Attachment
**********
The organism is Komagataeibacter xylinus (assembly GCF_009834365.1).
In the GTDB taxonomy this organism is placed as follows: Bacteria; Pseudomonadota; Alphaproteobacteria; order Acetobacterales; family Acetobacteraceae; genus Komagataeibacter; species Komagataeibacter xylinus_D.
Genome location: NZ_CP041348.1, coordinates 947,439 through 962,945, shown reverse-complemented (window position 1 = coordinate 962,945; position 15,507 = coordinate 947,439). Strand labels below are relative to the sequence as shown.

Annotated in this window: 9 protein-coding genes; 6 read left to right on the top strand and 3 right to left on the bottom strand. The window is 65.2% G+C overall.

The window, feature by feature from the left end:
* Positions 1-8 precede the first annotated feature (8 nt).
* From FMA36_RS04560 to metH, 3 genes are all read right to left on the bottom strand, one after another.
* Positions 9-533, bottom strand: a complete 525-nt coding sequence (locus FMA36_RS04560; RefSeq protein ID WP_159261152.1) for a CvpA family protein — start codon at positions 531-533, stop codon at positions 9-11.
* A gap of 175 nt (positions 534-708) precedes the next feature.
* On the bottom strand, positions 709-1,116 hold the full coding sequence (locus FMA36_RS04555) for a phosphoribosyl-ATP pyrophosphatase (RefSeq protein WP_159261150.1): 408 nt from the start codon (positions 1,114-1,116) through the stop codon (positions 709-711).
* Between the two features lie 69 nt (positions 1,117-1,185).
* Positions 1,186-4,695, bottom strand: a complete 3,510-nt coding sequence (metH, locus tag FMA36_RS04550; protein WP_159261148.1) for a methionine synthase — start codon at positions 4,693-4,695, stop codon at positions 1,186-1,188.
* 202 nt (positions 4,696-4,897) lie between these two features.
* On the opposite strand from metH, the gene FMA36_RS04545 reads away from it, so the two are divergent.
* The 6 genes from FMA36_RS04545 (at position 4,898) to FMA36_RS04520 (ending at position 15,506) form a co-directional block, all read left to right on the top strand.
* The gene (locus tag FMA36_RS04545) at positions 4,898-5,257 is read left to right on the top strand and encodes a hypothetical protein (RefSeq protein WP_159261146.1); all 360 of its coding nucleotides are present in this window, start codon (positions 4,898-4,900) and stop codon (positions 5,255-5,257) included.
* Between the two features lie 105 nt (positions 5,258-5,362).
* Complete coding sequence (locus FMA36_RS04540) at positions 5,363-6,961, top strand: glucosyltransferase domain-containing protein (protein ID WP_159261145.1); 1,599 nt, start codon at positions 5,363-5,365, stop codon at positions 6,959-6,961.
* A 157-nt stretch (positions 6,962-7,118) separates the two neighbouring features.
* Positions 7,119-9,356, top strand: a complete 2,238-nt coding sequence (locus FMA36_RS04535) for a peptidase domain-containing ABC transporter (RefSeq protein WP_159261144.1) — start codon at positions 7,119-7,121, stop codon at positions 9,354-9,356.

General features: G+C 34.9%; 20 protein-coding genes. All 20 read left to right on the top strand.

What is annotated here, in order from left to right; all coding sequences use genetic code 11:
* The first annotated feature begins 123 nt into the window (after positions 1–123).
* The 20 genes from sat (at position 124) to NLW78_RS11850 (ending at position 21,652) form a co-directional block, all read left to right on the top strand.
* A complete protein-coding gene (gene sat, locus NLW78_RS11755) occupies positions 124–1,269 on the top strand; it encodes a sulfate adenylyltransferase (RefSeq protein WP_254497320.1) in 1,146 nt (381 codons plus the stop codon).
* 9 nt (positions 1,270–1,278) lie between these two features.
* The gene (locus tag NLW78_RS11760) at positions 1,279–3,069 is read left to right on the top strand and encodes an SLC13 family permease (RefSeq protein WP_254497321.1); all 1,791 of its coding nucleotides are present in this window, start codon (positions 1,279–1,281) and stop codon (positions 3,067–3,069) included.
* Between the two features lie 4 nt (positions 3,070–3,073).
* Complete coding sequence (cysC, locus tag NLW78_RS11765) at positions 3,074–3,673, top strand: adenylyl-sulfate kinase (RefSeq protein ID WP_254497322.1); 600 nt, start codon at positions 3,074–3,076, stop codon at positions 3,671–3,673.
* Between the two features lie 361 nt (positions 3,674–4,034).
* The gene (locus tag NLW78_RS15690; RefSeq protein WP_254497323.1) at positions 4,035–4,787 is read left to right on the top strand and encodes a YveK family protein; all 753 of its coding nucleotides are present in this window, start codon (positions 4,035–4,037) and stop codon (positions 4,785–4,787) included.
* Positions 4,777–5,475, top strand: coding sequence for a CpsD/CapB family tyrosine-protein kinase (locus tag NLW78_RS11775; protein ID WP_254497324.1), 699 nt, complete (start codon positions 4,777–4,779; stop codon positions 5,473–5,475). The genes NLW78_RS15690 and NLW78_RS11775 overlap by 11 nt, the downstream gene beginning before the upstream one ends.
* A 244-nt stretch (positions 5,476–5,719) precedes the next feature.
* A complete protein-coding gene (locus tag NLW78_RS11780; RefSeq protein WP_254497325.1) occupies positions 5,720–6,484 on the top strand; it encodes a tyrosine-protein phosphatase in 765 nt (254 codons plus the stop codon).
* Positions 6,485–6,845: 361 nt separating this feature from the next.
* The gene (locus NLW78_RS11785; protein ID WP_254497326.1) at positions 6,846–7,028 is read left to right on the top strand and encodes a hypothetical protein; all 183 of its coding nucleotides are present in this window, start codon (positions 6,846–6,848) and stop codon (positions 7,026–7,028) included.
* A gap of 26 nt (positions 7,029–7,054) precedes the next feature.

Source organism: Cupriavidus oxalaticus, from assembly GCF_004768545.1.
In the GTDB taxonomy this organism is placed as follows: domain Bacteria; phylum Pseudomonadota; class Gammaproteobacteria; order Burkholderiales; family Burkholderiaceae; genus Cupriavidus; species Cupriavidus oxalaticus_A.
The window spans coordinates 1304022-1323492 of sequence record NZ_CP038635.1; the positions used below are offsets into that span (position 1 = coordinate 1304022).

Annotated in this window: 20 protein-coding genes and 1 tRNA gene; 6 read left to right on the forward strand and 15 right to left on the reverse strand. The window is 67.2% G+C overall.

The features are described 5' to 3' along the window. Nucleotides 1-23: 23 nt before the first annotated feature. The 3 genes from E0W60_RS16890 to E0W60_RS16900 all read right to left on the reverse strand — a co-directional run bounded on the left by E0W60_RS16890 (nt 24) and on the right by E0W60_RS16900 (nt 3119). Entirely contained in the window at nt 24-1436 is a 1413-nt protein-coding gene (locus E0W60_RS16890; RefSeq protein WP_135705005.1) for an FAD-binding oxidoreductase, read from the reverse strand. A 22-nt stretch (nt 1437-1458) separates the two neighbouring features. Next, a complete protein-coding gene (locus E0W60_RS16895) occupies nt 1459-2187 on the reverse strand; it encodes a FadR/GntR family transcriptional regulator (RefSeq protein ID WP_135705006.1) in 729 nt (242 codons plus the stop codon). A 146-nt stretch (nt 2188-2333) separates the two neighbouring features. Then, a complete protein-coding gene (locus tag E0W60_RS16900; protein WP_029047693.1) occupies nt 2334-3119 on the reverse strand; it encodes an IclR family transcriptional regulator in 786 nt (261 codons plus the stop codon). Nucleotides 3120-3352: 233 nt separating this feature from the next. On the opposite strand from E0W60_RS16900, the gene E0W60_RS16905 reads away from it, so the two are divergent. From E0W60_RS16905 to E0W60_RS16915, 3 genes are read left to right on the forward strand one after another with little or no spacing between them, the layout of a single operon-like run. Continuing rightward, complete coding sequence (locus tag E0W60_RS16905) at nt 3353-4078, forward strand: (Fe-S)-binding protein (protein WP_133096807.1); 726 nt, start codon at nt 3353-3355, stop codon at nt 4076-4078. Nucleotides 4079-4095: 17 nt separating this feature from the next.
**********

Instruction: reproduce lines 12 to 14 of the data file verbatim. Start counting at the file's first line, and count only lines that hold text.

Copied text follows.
* Positions 1,186-4,695, bottom strand: a complete 3,510-nt coding sequence (metH, locus tag FMA36_RS04550; protein WP_159261148.1) for a methionine synthase — start codon at positions 4,693-4,695, stop codon at positions 1,186-1,188.
* 202 nt (positions 4,696-4,897) lie between these two features.
* On the opposite strand from metH, the gene FMA36_RS04545 reads away from it, so the two are divergent.